It was a good year for artful presentation, and the commercial sector was no exception. We saw galleries across Toronto, Montreal, and smaller centers like Regina and London approach their stables with an inventiveness more typically associated with a Kunsthalle, the programming sometimes dispensing with commercial viability altogether. Special attention was paid at Michael Gibson, where the veteran gallerist recreated "Curnoe Ewen Falk Moppett" after 31 years (its initial installation curated by Mayo Graham at Regina’s MacKenzie Art Gallery). Clint Roenisch transformed his narrow space into a dark garden for Dutch artist Marcel van Eeden to play out his noir narratives, while Pierre-François Ouellette veritably gave his keys to Kent Monkman. A final nod goes to Montreal's Galerie Samuel Lallouz, where an all-important Carolee Schneeman survey reminded us that recent history still bears new fruit.
Musée d’art contemporain de Montréal’s International Agenda
Let it be known: we will miss you, Marie Fraser. Inside one calendar year, the MAC’s recently departed chief curator (along with former director Paulette Gagnon and curator Lesley Johnstone) brought Tino Seghal, Laurent Grasso, Elizabeth Price, and Omer Fast across the threshold, never for a moment underestimating her audience’s intelligence, nor the institution’s capacities for transformation through an ambitious form of constancy. Canadian luminaries like Michel de Broin, Pierre Dorion, and Lynne Cohen shared the billing, and programs like Montreal / Brooklyn showcased fresh talent and continued exchange.
NGC @ MOCCA + TIFF
When the Museum of Contemporary Canadian Art ushered the National Gallery of Canada into its side gallery for a rotating demonstration of its wares, a few of us tittered nervously. Was the city’s least institutionalized museum ballasting itself to the country’s most governed art establishment? Further still, MOCCA continued its alliance with the Toronto International Film Festival, putting the museum’s focus on contemporary art at risk of dilution, or something akin to a branding eclipse. But these collaborations have only brought consistently good art to the fore, and with improved production values the clear result of banded powers. Just this year we’ve been treated to Camillle Henrot’s Venice-laureled “Grosse Fatigue,” Phil Collins, Louise Bourgeois (who, anomalously, went outshone by Canada’s own David Armstrong Six), and, well, rather a lot of David Cronenberg. But we give this last two-parter a pass, because it’s been a good year for unique institutions demonstrating the possibilities of dynamic collaboration.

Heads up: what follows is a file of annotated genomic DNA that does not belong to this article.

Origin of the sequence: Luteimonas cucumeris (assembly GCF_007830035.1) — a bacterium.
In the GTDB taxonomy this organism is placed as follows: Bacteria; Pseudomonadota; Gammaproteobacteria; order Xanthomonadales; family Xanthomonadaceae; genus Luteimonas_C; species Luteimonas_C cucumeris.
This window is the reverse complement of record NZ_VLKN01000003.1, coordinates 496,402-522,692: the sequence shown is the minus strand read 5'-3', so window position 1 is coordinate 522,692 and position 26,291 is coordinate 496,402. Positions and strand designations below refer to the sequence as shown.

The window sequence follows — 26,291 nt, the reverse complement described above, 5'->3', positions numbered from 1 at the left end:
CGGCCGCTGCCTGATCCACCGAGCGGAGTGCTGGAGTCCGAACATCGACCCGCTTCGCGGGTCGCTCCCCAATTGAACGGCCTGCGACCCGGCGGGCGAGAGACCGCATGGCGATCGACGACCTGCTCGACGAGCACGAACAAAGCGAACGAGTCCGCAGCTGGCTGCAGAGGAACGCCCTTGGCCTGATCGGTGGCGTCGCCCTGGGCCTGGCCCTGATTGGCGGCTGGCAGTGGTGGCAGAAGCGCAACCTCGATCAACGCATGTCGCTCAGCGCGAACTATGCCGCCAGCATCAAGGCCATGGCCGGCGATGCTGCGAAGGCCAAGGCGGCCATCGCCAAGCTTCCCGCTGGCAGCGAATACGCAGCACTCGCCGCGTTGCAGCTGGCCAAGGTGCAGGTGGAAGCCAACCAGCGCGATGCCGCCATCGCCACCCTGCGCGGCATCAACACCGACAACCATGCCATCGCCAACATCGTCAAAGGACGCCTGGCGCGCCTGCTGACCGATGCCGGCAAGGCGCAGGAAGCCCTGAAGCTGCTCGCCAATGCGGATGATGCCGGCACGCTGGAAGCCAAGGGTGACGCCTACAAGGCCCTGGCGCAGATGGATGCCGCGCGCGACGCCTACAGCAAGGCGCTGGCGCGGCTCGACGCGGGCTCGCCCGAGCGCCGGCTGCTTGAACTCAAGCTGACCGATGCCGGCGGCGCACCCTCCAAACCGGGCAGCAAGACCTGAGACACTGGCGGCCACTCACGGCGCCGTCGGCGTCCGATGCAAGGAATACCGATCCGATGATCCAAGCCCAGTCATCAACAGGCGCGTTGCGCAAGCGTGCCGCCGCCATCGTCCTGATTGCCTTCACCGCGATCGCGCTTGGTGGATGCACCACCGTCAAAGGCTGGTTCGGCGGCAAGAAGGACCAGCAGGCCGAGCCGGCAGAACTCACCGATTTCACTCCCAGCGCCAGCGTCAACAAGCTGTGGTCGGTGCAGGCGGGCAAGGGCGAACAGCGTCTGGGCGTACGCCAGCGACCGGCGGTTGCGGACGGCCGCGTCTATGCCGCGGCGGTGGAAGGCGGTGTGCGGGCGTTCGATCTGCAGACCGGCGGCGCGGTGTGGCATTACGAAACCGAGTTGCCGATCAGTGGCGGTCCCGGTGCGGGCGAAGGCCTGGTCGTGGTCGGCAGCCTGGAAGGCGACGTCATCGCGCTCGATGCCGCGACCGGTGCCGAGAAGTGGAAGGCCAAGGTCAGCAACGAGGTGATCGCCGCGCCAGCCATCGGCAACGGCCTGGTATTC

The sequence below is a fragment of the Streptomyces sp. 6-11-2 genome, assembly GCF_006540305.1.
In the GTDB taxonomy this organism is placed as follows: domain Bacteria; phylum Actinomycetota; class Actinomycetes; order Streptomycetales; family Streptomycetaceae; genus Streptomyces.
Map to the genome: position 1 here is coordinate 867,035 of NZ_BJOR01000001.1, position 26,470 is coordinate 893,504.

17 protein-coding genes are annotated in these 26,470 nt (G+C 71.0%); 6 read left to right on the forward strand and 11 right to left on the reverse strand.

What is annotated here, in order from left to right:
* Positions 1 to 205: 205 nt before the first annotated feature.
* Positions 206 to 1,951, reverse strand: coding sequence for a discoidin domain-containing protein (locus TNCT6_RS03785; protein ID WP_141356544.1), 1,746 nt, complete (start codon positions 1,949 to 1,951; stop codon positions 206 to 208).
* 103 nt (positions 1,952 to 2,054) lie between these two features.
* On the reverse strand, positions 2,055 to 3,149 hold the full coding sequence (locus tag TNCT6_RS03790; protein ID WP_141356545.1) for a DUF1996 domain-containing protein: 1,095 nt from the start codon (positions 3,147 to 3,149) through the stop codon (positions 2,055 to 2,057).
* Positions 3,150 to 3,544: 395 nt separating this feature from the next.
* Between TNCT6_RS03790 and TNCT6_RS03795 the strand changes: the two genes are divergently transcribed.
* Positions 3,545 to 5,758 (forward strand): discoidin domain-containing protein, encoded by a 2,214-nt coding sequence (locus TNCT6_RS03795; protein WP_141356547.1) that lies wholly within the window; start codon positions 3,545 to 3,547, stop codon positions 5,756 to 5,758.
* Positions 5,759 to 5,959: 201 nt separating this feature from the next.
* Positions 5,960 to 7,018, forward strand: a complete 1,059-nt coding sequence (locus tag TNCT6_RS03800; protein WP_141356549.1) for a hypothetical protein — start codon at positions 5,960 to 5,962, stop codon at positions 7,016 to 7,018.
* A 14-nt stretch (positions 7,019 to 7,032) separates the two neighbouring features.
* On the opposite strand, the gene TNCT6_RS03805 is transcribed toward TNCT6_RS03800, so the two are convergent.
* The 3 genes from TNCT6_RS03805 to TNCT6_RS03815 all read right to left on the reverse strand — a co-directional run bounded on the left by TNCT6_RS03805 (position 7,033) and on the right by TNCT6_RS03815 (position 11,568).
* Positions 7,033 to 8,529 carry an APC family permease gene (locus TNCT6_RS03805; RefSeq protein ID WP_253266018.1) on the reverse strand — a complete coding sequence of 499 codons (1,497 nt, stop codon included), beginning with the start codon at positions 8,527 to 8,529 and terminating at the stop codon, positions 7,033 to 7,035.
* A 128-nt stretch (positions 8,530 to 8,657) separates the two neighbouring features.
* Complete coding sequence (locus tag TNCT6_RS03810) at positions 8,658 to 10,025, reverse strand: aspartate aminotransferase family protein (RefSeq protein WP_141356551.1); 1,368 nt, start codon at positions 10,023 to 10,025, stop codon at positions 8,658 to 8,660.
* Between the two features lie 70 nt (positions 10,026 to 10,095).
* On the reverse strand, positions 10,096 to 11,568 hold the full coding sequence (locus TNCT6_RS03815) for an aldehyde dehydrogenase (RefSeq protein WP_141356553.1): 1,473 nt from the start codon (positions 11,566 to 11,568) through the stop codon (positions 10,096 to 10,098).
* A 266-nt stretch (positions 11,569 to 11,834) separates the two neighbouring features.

The Net Artist
Their chosen medium lacks most understood parameters (objecthood, temporality, salability, and viability through traditional exhibiting platforms) but net artists are winning the day — and a cast of Canadians is particularly triumphant this year. The artworld’s first major exhibition of GIF, digital, and net art, the Wrong Biennial (hosted by the São Paulo contemporary art organization ROJO) enlisted Canada’s Lorna Mills to curate one of its thirty pavilions; she did well to shift the biennial’s focus from abstract experimentation to conceptually-bent interventions by Jennifer Chan, Rea McNamara, Émilie Gervais, and Jeremy Bailey and Kristen D. Schaffer. Elsewhere, we’ve seen the AGO’s David Bowie exhibition decorated with local artists’ GIF projections; artist-run Eastern Bloc highlighting Jennifer Chan and Jennifer Cherniack’s Web 1.0, pre-DSL aesthetics; Jeremy Bailey confirming his self-ascribed title of “Famous New Media Artist” by presenting at the New Museum; artist Jon Rafman make a logical progression from Google Street View to the darker realms of video-gaming; and Montreal’s DHC/Art and Toronto’s TIFF Lightbox, respectively, engaging in presentations of leading net artists Cory Arcangel and Chicago’s GIF-happy Eric Fleischauer and Jason Lazarus. We fear that soon enough, we won’t have to leave the house to get our fix.
From Montreal’s Vidéographe exhibition in a window to prairie curator John G. Hampton making public art on private billboards, Canadian curators have happily resisted the white cube, this year. Gallery exchanges like that between Battat and Erin Stump Projects have also taken shape, while Toronto artists Nadia Belerique and Lili Huston-Herterich and LUFF Art + Dialogue have respectively squatted in vacant apartments and soon-to-be demolished mansions for 24-hour guerilla curating. Consider our pulses piqued, and our laces tied.
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